No hope of finding a Knowledgeable Human


By my calculations, I spend a third of my time sleeping, a third enjoying retirement, and most of the rest on hold waiting for the next available agent. I don’t think anyone would argue that automated phone systems are the Techno-Ebola of our time. But I wouldn’t even mind that much if at the end of it was a Knowledgeable Human Being.


I don’t know where The People Who Actually Know The Answer are but one place they certainly aren’t is at the end of any customer service line. I try going for the best of three to see if I can get at least two people to give me the same answer, but oftentimes, I have to go for best of seven. If it’s the visa section of any foreign consulate, the mortgage division of a bank, Medicare, Social Security, or almost anything related to the State of California, you’re pretty much looking at the best of infinity.

Here’s what I consider the fundamental mystery of our times: Why is it that no matter how many calls you make in advance, you can only get the right answer to your question after you’ve done it wrong? That’s when the Actual Knowledgeable Human crawls out of the wood work to inform you, as these recent examples from friends illustrate, that a) the college credits you were assured would transfer from your former institution to your new one will not  b) the medical procedure the customer service agent confirmed was covered is actually Out of Network, and  c) the address that they gave you to send your first re-fi mortgage payment is actually the old one, incurring $300 in non-negotiable penalties (and a black mark on your credit).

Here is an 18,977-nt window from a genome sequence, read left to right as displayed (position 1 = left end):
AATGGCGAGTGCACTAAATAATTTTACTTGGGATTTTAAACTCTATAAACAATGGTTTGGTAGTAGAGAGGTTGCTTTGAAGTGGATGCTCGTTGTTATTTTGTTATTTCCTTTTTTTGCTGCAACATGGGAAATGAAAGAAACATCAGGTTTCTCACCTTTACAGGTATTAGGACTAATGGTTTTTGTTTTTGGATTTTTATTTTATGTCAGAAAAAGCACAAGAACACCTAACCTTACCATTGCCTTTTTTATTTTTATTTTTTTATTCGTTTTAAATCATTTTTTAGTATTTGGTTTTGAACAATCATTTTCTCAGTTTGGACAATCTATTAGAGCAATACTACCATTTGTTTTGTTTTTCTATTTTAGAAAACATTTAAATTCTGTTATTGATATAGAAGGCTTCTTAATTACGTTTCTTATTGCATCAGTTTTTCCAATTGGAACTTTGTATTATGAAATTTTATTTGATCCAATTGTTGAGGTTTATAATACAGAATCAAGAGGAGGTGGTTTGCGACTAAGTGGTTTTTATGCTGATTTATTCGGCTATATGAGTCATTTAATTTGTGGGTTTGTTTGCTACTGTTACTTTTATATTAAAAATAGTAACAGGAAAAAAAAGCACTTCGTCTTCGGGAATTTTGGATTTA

Not, of course, that the institutions involved will take responsibility for the misinformation of their own employees, even if you have documented exactly whom you spoke with and when, or even recorded the call. Their mistake? Your bad.

A corollary to the Mystery of Only Getting the Right Answer After You’ve Done It Wrong is a phenomenon I call Asking the Unanswerable. Business journalist Frank Lalli did a brilliant illustration of this in the Dec. 1 New York Times describing his efforts to find out what his blood cancer drug would cost under either a new insurer or Medicare, which he was required to transition to come January. He documented 70 calls to 16 organizations and got estimates from $20 a month to a whopping $17,000 per year. The most accurate information, he lamented, was that he wouldn’t actually know the cost until he filed his first claim in January after irrevocably committing to a new plan.

A South African friend, who works here and visits her son and grandchildren living in Europe, regularly encounters a second corollary to this phenomenon: Asking the Unanswerable of Ogres. I’d use a different word but my paper won’t let me. My friend notes that there are not only serious idiots working customer service desks, but some appear to be Satan’s second cousins.



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